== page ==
Is Trump that smart? Peter Beinart of the Atlantic. "So why did Trump do it [charge former president Obama with surveilling him]? The [New York] Times ignored another, more plausible, theory: Trump isn't distracting from the investigation; he's seeking to discredit it. By alleging that Obama personally ordered his wiretapping, Trump is claiming that partisanship motivates the investigation into his campaign's Russian ties. The law enforcement agencies conducting that investigation, therefore, aren't independent and apolitical; they're Democratic plants. And by sowing doubt about their motives, Trump's lays the groundwork for discounting their findings, particularly if they ultimately implicate Trump or any of his associates.... By placing Obama at the center of the Russia investigations, Trump undermines the notion that the Justice Department and FBI are independent bodies seeking to enforce the law. Instead, they become Democratic front groups. The strategy resembles the one Trump has been employing against the press."

...Akhilleus. I doubt that Trump is that smart, but Bannon could be, especially given the outlines of the plot -- Obama and Democrats out to destroy the Glorious Leader -- as laid out in Breitbart. Hey, they're desperate. They'll try anything at this point to avoid the truth, whatever that might be, and they're counting on Trump's racist supporters to hate Obama enough to believe the most crackpot story.

Making America Less Great! Devon Haynie of US News and World Report. "The whole world was watching the U.S. election. And for the most part, it didn't like what it saw. More than 70 percent of survey respondents lost respect for U.S. leadership as a result of the toxic nature of the U.S. election, according to a poll conducted for the 2017 U.S. News Best Countries Rankings. That sentiment, combined with global distaste for Donald Trump, played a role in the U.S. falling from the No. 4 Best Country to No. 7." Akhilleus: Thanks, Donnie! Good job. And in only 6 weeks!

And now a word from the President of the...United, er, Exxon Mobil, um....States. Allan Smith of Business Insider. "President Donald Trump raised eyebrows after he posted five congratulatory tweets promoting a Monday announcement from the energy giant Exxon Mobil.... The company said earlier in the day that it was expanding its manufacturing operation along the Gulf Coast, creating more than 45,000 jobs in the region. Initially, the White House posted a press release reiterating the Exxon Mobil news. That press release contained a paragraph that appeared to be copied, almost word-for-word, from the Exxon announcement. Trump, who also wrote that the move from Exxon showed that 'we are already winning again,' posted a roughly minute-long video praising the company soon after the administration's release.... Rep. Elijah Cummings, the ranking member on the House Committee on Oversight and Government Reform, made his objection to Trump's promotion of Exxon's move clear in a statement to Business Insider. 'The White House has now become the mouthpiece of the oil industry -- literally'... Adding to the appearance of an ethical conflict is the fact that Trump's secretary of state, Rex Tillerson, was the CEO of Exxon Mobil until he was tapped to lead the State Department.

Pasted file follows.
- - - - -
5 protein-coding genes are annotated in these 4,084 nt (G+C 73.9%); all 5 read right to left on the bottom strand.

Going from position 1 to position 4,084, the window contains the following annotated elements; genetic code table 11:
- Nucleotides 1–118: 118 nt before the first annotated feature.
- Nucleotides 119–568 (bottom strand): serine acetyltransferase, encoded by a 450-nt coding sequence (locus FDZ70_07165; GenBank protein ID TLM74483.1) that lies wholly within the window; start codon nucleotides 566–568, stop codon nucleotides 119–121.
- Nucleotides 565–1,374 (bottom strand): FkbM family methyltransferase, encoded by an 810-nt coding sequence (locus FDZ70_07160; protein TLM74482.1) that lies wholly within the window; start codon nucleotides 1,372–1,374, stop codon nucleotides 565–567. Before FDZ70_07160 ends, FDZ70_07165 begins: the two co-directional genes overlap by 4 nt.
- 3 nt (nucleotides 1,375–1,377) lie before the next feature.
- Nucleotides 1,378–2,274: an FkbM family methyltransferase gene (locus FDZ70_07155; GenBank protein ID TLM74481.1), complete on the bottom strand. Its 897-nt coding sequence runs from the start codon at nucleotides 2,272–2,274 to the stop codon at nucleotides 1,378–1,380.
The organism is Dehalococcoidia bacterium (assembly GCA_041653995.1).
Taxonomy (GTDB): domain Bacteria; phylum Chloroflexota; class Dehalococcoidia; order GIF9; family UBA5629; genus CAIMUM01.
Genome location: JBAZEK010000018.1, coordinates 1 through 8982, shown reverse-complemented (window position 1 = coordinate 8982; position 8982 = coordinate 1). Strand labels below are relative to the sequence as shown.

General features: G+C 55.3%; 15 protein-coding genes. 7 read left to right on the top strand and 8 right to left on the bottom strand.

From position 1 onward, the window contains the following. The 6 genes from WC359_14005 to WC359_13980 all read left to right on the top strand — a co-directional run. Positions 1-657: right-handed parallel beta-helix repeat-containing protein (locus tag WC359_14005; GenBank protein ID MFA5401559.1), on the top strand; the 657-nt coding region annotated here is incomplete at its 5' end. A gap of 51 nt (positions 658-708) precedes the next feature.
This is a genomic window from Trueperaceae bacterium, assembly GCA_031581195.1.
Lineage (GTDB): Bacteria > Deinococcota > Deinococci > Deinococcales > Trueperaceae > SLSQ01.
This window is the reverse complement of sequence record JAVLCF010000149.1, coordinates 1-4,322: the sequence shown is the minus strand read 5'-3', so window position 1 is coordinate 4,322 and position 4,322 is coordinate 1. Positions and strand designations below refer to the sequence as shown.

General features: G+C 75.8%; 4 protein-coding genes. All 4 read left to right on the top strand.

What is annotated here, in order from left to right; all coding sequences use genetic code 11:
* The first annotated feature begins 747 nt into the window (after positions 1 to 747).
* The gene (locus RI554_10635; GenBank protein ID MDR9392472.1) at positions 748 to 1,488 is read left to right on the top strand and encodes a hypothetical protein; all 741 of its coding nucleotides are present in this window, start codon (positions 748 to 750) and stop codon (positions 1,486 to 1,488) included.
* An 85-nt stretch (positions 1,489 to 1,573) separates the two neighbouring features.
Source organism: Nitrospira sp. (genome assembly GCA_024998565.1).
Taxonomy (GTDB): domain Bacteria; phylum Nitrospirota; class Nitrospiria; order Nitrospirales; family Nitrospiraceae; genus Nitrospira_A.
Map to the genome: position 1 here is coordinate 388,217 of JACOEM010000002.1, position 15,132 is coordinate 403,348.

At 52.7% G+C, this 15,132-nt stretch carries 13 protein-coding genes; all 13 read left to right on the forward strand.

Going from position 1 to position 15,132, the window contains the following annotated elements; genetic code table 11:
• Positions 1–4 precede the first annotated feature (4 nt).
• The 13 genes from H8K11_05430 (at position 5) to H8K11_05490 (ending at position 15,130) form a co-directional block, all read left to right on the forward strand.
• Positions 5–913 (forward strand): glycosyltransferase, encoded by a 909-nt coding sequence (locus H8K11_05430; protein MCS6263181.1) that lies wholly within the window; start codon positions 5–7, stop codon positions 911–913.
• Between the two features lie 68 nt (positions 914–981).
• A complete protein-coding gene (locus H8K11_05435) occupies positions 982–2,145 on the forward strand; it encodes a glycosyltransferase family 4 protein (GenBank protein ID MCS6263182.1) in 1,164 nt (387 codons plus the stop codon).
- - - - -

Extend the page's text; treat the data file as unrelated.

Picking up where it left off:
...Akhilleus: As usual, Trumpty Dumpty tries to take credit for Exxon Mobil's investment plan, and as usual, he lies. The plan was in the works back when the Glorious Leader was still firing people on his fake reality show.

*****

Amy Goldstein, et al. of The Washington Post: "House Republicans on Monday released long-anticipated legislation to supplant the Affordable Care Act with a more conservative vision for the nation's health-care system, replacing federal insurance subsidies with a new form of individual tax credits and grants to help states shape their own policies.... The debate, starting in House committees this week, is a remarkable moment in government health-care policymaking.... There is no precedent for Congress to reverse a major program of social benefits once it has taken effect and reached millions of Americans.... Even so, signs emerged on Monday that Republicans in Congress's upper chamber could balk either at the cost of the proposal or if it leaves swaths of the country without insurance coverage.... And four key Republican senators, all from states that opted to expand Medicaid under the ACA, said they would oppose any new plan that would leave millions of Americans uninsured." --safari...

... Robert Pear & Thomas Kaplan of the New York Times: "House Republicans unveiled on Monday their long-awaited plan to repeal and replace the Affordable Care Act, scrapping the mandate for most Americans to have health insurance in favor of a new system of tax credits to induce people to buy insurance on the open market.The bill sets the stage for a bitter debate over the possible dismantling of the most significant health care law in a half-century. In its place would be a health law that would be far more oriented to the free market and would make far-reaching changes to a vast part of the American economy." -- CW ...